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County Planning Commission OKs riparian rule changes

SHERIDAN — The Sheridan County Planning and Zoning Commission voted four to one to recommend approval of proposed riparian regulations to the Board of County Commissioners at its regularly scheduled meeting Thursday.

The recommendation for approval came with several wording changes in the proposed amendments to Sheridan County’s zoning code to address concerns voiced at the meeting.

Nearly 30 people attended the meeting to participate in the public comment period, which lasted approximately two hours. Sixteen people made remarks, several taking two times at the mic, with 15 speaking against and one speaking for the changes. Many of the concerns expressed centered on private property rights and whether the regulations would actually lead to cleaner water and better habitat for wildlife.

“This regulation has such a narrow view that it’s like throwing a pebble at an elephant,” Story resident Craig Newman said.

The proposed regulations seek to protect riparian areas — land and vegetation within or adjacent to rivers, streams and contiguous wetlands — by limiting development within a 50-foot buffer zone measured from the high water mark on either side of a stream. The variable-width buffer can be enlarged to include additional areas of riparian vegetation further from the stream.

The regulations do include a list of exemptions for agriculture, irrigation, stream restoration efforts and more, as well as allowances to build or expand if a person’s property is more than 50 percent encumbered by riparian vegetation.

While riparian areas represent only 1.5 percent of the total land mass in Wyoming, more than 80 percent of Wyoming’s wildlife uses riparian zones at some point in their life, making it crucial for wildlife protection, County Planner Mark Reid said. Establishing buffer zones and limiting development near stream banks prevents erosion and disturbance of the stream, promoting cleaner water, as well.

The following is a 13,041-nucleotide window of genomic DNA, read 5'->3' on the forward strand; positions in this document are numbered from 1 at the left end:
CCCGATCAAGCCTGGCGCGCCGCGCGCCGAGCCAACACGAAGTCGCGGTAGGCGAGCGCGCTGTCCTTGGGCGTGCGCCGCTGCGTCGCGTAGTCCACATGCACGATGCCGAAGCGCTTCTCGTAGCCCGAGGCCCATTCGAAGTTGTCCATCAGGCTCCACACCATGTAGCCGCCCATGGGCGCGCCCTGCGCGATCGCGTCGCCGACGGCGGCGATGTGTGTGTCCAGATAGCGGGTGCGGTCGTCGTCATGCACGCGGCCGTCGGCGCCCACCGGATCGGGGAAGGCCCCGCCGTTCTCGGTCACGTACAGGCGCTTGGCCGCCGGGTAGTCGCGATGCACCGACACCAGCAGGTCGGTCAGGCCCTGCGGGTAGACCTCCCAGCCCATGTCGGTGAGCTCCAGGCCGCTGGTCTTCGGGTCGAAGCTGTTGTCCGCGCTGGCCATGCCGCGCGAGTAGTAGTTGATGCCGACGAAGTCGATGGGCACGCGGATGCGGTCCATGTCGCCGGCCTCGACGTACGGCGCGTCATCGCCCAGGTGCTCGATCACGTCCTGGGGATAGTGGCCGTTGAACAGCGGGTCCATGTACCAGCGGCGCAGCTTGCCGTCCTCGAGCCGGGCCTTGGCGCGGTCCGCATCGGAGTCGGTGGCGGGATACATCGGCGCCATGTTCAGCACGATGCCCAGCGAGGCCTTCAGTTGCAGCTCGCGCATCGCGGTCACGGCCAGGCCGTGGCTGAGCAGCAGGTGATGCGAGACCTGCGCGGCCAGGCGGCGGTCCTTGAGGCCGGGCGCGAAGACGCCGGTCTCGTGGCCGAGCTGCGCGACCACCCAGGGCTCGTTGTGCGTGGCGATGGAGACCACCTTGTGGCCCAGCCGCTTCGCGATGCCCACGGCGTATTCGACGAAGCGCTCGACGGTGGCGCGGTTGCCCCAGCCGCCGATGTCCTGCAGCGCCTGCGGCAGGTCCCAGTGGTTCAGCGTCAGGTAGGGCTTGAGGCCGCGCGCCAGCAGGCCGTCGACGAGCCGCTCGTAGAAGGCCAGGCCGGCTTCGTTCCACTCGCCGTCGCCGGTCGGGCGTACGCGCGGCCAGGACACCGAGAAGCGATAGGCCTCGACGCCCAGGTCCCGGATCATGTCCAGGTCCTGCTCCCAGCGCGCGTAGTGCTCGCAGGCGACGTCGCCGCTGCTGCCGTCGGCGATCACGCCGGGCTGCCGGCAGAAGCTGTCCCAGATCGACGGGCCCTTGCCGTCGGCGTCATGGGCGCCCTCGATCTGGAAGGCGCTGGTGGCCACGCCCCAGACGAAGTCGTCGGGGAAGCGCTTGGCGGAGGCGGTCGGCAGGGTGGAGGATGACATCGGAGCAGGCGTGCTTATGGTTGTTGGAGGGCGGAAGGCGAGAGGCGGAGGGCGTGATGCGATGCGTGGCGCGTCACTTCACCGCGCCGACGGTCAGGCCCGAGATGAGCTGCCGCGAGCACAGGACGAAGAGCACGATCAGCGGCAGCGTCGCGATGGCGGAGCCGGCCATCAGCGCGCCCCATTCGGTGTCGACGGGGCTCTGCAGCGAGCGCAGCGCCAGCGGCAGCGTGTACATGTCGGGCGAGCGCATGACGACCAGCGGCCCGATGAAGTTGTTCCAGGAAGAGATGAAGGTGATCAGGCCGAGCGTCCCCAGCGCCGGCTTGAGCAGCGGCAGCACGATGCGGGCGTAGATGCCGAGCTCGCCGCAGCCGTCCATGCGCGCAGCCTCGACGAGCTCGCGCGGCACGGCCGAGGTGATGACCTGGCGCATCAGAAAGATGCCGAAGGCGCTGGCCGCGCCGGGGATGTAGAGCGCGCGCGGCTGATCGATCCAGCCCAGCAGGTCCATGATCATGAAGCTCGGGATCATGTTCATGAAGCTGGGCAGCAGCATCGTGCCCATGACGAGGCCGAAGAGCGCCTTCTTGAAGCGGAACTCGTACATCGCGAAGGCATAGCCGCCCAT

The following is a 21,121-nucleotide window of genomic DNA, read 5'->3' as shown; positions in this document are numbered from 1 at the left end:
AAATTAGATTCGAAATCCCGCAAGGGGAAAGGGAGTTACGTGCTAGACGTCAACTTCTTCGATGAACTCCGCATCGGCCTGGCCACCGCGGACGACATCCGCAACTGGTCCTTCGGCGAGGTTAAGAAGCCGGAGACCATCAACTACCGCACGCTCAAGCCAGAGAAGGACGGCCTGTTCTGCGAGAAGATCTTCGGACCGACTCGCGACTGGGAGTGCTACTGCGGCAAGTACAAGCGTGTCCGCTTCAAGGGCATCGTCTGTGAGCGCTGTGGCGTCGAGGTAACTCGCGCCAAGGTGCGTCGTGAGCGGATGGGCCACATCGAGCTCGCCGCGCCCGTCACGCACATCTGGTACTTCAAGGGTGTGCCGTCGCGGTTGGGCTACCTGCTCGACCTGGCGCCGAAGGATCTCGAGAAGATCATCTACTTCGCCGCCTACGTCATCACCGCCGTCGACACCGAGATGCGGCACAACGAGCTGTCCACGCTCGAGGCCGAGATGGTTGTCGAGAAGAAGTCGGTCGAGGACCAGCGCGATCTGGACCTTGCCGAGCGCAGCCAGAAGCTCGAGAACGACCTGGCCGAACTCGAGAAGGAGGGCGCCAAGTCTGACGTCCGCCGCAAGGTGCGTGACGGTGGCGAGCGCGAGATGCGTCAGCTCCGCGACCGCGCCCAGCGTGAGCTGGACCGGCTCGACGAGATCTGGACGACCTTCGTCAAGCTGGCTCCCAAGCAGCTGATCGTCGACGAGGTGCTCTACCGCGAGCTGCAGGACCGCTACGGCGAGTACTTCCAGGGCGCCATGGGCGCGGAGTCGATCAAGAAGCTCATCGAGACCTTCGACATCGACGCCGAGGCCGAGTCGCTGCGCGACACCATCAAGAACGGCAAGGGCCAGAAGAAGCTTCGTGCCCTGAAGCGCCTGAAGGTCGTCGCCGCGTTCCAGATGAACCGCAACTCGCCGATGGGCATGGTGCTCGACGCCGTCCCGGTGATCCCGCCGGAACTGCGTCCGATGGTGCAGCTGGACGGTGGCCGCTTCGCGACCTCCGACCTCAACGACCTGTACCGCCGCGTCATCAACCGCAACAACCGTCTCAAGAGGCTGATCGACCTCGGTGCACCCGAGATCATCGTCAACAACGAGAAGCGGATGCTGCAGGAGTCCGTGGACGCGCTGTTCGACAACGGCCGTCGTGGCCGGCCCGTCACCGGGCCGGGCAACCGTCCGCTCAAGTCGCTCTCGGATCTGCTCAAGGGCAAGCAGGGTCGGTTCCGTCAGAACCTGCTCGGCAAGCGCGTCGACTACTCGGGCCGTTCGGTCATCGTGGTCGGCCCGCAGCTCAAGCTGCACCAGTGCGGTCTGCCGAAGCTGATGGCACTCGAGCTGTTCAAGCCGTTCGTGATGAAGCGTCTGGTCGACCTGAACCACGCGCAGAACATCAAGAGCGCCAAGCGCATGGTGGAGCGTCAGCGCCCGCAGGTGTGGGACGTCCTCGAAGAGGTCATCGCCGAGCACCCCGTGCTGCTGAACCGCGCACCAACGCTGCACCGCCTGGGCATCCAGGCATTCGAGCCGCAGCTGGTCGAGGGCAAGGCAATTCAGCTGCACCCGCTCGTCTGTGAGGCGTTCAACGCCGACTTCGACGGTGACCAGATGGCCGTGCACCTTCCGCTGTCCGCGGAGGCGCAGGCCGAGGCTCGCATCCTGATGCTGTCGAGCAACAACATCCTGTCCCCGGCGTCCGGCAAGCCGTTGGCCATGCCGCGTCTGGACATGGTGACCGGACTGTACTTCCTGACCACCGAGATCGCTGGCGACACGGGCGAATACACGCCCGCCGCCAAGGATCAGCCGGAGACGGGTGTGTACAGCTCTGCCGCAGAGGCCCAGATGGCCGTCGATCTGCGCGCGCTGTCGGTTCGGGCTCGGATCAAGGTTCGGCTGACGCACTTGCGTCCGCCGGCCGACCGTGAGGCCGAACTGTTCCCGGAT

Several dissenters said that the proposed regulations targeted the wrong thing, noting that the biggest polluters of area streams were cattle, wildlife and septic systems. Regulations regarding septic systems and floodplains are already in effect, and many expressed the idea that one more regulation will make an already cumbersome system more complex.

Planning Commissioner Mike Schumacher, the sole “no” vote on the matter, said that was the reason he voted against the proposed regulations.

“My main concern here was that we were passing, or forwarding on, a regulation that affects a very minimal portion of the riparian areas. To me, it wasn’t worthy of creating another regulation without having a larger effect,” Schumacher said following the meeting.

Banner resident Vicki Taylor expressed concern about the stakeholder interviews held with consulting firm AECOM at the beginning of the process in August 2011, noting that a majority of the stakeholders interviewed were county and city employees and officials. Taylor also noted that records of the interviews could not be located.

Reid explained that stakeholders are people who have a long-term interest in the well-being of Sheridan County, and in this case were also people with experience in natural resource management and zoning and permitting.